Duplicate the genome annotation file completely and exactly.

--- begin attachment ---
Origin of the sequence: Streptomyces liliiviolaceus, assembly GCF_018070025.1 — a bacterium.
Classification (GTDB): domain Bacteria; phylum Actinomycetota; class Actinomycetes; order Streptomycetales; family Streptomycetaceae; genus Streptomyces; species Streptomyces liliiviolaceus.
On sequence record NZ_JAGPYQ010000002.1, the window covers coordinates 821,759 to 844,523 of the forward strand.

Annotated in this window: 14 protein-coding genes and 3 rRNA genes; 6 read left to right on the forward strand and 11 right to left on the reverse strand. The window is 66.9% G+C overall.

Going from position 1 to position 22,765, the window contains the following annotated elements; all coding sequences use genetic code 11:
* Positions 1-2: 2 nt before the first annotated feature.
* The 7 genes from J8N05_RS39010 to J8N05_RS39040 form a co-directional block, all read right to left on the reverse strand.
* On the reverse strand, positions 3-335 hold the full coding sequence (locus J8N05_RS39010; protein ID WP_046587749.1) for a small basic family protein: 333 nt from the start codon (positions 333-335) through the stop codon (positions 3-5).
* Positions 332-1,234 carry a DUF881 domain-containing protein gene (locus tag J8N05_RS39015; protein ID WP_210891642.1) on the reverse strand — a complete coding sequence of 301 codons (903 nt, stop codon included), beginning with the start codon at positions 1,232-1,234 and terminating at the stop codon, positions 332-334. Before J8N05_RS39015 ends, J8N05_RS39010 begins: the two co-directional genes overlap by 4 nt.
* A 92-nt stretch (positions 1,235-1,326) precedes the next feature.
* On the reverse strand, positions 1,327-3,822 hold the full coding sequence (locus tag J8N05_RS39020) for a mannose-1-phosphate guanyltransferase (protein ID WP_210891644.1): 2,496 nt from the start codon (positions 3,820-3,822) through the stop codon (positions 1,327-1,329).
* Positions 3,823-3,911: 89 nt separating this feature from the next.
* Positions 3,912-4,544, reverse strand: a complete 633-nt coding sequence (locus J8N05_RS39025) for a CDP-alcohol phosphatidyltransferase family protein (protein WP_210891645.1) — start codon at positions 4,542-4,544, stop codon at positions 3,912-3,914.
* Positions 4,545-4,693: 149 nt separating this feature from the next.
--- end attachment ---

Origin of the sequence: Streptomyces liliiviolaceus, assembly GCF_018070025.1 — a bacterium.
Classification (GTDB): domain Bacteria; phylum Actinomycetota; class Actinomycetes; order Streptomycetales; family Streptomycetaceae; genus Streptomyces; species Streptomyces liliiviolaceus.
On sequence record NZ_JAGPYQ010000002.1, the window covers coordinates 821,759 to 844,523 of the forward strand.

Annotated in this window: 14 protein-coding genes and 3 rRNA genes; 6 read left to right on the forward strand and 11 right to left on the reverse strand. The window is 66.9% G+C overall.

Going from position 1 to position 22,765, the window contains the following annotated elements; all coding sequences use genetic code 11:
* Positions 1-2: 2 nt before the first annotated feature.
* The 7 genes from J8N05_RS39010 to J8N05_RS39040 form a co-directional block, all read right to left on the reverse strand.
* On the reverse strand, positions 3-335 hold the full coding sequence (locus J8N05_RS39010; protein ID WP_046587749.1) for a small basic family protein: 333 nt from the start codon (positions 333-335) through the stop codon (positions 3-5).
* Positions 332-1,234 carry a DUF881 domain-containing protein gene (locus tag J8N05_RS39015; protein ID WP_210891642.1) on the reverse strand — a complete coding sequence of 301 codons (903 nt, stop codon included), beginning with the start codon at positions 1,232-1,234 and terminating at the stop codon, positions 332-334. Before J8N05_RS39015 ends, J8N05_RS39010 begins: the two co-directional genes overlap by 4 nt.
* A 92-nt stretch (positions 1,235-1,326) precedes the next feature.
* On the reverse strand, positions 1,327-3,822 hold the full coding sequence (locus tag J8N05_RS39020) for a mannose-1-phosphate guanyltransferase (protein ID WP_210891644.1): 2,496 nt from the start codon (positions 3,820-3,822) through the stop codon (positions 1,327-1,329).
* Positions 3,823-3,911: 89 nt separating this feature from the next.
* Positions 3,912-4,544, reverse strand: a complete 633-nt coding sequence (locus J8N05_RS39025) for a CDP-alcohol phosphatidyltransferase family protein (protein WP_210891645.1) — start codon at positions 4,542-4,544, stop codon at positions 3,912-3,914.
* Positions 4,545-4,693: 149 nt separating this feature from the next.